U.S. law requires all corporations to maintain thorough records, and some of those records need to be kept readily available for easy reference.
To do so, some corporations choose to use a corporate kit. If you’ve ever taken a look at online business formation services, you’ve likely noticed that many of these companies offer corporate kits as part of their incorporation service packages.
But what exactly is a corporate kit, and does your business really need one?
This guide reviews all the essentials of a corporate kit, including what it is, what it includes, and whether or not you’re required to have one. We’ll also cover how you can get one.
Quick Tip: As you’ll see in this article, you have a choice. If you decide you’d prefer to have a corporate kit, a service like Incfile has the best deal for incorporation service + kit.
What Is a Corporate Kit?
The corporate kit consists of an embossed binder that can be used to store all of the corporation’s important documents in one place.
This binder is usually personalized for your corporation by embossing your company’s name on the cover or spine (or both). Decorative seals are also often included with the kit, which is a nostalgic throwback to the good old days when wax seals were used to authenticate business documents.
Some companies offering corporate kits also include a selection of business document templates, which you can customize for your corporation. For example, you’ll commonly find a collection of stock certificates in your corporate kit, which you can personalize and distribute to your shareholders as proof of their stock ownership.
What Does a Corporate Kit Include?
Each corporation’s kit will look a little different, but all of them have several things in common. For example, a typical kit includes a copy of the corporation’s bylaws and articles of incorporation, and a copy of the corporation’s meeting minutes usually accompanies these documents.
The ledger of stock transfers and stock certificates can also be included.
Do I Need a Corporate Kit?
By law, you need to have your documents available for review by potential investors, banks, auditors, or court proceedings.
This does not mean you must have a corporate kit though, as you can simply use any file folder or binder to hold these documents, and using a formal corporate kit is not required by law in any American jurisdiction. Still, they’re usually not too terribly expensive, and just because there’s no legal reason to have one doesn’t necessarily mean it’s an objectively bad idea to buy one.
Here are the pros and cons of choosing a kit.
The corporate kit keeps all of your documents in one place. Technically any three-ring binder could do that, but a kit is elegant, and this formality matches the feel of a high-end corporation. If you appreciate the symbolic nature of a kit and seal, or if you have a strong sense of nostalgia for the olden days of the American business landscape, it might be fun to have a corporate kit for your business.
A kit is more of a formality than a necessity, provided you have all of your documents someplace that’s readily available. In addition, a kit can add to your corporate costs, and there is absolutely zero legal reason to ever purchase a corporate kit or seal.
Where Can I Get a Corporate Kit?
If you choose to use a corporate kit, then there are several resources available to help you get one. Many online business formation services sell corporate kits or even include them in their incorporation service packages – you can acquire a kit from companies like LegalZoom and Incfile (and more).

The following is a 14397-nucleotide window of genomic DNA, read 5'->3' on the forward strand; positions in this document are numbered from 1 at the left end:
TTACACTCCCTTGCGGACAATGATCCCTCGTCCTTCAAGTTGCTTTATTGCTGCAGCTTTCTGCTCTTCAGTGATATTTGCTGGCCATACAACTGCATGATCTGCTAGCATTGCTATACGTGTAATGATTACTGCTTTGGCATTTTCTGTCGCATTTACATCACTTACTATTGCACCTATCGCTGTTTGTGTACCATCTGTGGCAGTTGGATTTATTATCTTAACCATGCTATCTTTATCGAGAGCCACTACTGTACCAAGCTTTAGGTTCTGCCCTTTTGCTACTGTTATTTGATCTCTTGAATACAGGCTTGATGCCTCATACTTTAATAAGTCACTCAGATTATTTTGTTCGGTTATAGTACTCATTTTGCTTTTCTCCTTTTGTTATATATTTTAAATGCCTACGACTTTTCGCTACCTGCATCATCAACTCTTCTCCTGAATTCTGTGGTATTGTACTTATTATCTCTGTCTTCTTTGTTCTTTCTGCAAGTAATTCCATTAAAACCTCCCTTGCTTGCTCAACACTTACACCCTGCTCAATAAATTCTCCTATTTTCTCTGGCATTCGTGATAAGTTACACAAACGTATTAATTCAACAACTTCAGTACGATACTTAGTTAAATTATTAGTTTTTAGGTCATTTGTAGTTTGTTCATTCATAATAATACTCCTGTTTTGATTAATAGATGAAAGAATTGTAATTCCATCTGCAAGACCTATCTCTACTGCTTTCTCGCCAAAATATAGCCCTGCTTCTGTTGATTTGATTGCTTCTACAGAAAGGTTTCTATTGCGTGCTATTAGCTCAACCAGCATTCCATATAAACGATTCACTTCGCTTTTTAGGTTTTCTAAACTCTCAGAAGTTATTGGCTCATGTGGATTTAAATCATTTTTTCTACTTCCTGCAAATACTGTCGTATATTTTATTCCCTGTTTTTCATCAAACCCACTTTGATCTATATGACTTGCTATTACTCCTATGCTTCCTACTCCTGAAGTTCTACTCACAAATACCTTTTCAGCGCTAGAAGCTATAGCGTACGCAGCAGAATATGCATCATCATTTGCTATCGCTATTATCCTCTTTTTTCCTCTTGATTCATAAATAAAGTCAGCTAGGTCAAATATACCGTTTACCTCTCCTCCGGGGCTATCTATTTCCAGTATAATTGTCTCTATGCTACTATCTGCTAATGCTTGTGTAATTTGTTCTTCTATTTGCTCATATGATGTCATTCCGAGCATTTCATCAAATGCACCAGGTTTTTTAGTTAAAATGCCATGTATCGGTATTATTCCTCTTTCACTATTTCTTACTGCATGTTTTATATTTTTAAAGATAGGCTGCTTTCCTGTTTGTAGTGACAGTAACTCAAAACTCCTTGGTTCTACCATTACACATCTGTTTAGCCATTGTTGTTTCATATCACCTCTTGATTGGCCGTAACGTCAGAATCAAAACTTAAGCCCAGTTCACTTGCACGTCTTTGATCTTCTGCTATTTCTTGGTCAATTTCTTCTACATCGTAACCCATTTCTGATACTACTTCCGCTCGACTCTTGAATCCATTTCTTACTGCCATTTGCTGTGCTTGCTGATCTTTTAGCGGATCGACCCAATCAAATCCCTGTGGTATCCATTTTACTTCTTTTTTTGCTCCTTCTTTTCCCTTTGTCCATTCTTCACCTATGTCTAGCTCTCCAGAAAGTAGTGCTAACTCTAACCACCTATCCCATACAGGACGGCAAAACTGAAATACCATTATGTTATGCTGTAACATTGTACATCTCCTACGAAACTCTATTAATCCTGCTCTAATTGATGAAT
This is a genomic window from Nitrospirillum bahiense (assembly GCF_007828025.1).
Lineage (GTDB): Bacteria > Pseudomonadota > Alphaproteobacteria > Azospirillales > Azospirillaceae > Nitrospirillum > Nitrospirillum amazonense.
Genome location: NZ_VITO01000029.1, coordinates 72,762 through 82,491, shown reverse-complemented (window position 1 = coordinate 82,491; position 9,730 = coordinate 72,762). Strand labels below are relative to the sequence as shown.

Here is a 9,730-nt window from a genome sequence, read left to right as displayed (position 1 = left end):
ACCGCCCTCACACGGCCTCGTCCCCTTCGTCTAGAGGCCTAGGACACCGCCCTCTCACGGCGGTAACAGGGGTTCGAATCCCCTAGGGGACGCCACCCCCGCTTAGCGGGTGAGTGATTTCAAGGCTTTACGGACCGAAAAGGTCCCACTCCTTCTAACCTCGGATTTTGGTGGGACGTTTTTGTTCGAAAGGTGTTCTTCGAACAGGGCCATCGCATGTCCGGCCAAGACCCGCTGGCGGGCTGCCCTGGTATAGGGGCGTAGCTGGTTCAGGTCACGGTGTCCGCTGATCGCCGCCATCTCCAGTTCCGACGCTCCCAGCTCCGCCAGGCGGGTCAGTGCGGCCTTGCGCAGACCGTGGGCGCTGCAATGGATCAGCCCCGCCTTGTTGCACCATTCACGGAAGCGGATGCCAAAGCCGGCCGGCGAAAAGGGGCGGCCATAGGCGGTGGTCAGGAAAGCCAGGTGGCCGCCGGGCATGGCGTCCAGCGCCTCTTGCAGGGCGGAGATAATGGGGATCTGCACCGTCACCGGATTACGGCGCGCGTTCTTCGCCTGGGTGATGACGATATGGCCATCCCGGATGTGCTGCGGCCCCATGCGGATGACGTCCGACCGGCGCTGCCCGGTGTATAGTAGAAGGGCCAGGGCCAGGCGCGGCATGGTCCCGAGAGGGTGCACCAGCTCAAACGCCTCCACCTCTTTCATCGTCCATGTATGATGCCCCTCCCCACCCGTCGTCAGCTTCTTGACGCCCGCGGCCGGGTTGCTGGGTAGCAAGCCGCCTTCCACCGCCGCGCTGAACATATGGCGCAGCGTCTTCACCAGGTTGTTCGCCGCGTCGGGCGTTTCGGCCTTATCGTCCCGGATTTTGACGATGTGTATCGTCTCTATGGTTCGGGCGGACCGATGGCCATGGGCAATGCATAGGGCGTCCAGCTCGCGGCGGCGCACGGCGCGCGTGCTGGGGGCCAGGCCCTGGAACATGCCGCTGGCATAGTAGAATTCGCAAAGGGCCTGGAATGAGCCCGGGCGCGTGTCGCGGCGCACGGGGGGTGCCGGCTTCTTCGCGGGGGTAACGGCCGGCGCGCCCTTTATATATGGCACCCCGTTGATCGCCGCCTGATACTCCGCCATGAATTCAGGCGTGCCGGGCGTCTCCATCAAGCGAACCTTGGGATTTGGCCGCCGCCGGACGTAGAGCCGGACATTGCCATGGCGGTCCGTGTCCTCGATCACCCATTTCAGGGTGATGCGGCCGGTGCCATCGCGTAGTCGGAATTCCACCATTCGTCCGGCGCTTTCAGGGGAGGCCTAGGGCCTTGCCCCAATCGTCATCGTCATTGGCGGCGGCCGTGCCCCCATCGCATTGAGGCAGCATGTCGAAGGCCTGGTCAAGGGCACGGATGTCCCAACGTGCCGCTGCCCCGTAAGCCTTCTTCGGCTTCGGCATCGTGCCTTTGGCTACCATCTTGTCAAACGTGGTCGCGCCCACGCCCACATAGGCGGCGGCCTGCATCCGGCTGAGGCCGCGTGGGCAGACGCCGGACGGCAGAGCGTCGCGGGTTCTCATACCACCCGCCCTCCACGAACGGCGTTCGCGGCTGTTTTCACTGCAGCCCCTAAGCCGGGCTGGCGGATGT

These services provide a customized embossed binder, a seal, and in some cases, customizable copies of stock certificates. But which one sells the best corporate kits in the industry?
We haven’t written any full reviews of corporate kits, which is mostly because there really isn’t enough demand for them. However, we are quite familiar with many of the options available in this industry, and we do have some favorites of our own to discuss.
If you’re looking for a company that will both incorporate your business and provide a corporate kit and seal, take a look at Incfile. Their Gold incorporation package costs $149 (plus state fee), and it includes a full corporate kit, while their $299 Platinum package upgrades this kit to a more fancy version, and also includes a die-cast seal. With either version of their kit, you’ll receive a binder, slip case, and 20 stock certificates. If you want to purchase it on an a la carte basis instead of bundling it with incorporation, Incfile charges $99.
LegalZoom also offers high-quality corporate kits, but we don’t usually advise getting one in a bundle with their incorporation service, because the lowest price point for this combination of features from LegalZoom is $329 (plus state fee). Instead, we would recommend purchasing it as a standalone feature, because LegalZoom has a very affordable $70 price point for corporate kits.
We also like MyCompanyWorks’ corporate kit, as they charge $79 (including FedEx shipping). Their corporate kits include a three-ring binder customized with your business name on the spine, a slipcase, 20 stock certificates, an engraved seal, a sample bylaws form, meeting minutes, a stock ledger, and index tabs.
We don’t know of any other companies that can match this offering when it comes to features, and you can also acquire one as part of their $199 Entrepreneur or $279 Complete incorporation service packages.
We would like to reiterate that there is no legal benefit to purchasing a corporate kit and/or seal, so if you’re operating on a tight budget, you can safely pass on buying one.
Still, if you have a strong sense of nostalgia for the olden days when business documents were authenticated with wax seals, there’s nothing wrong with purchasing one. As for the binder, you need somewhere to store your business documents, and a customized binder is a nice-looking means to this end.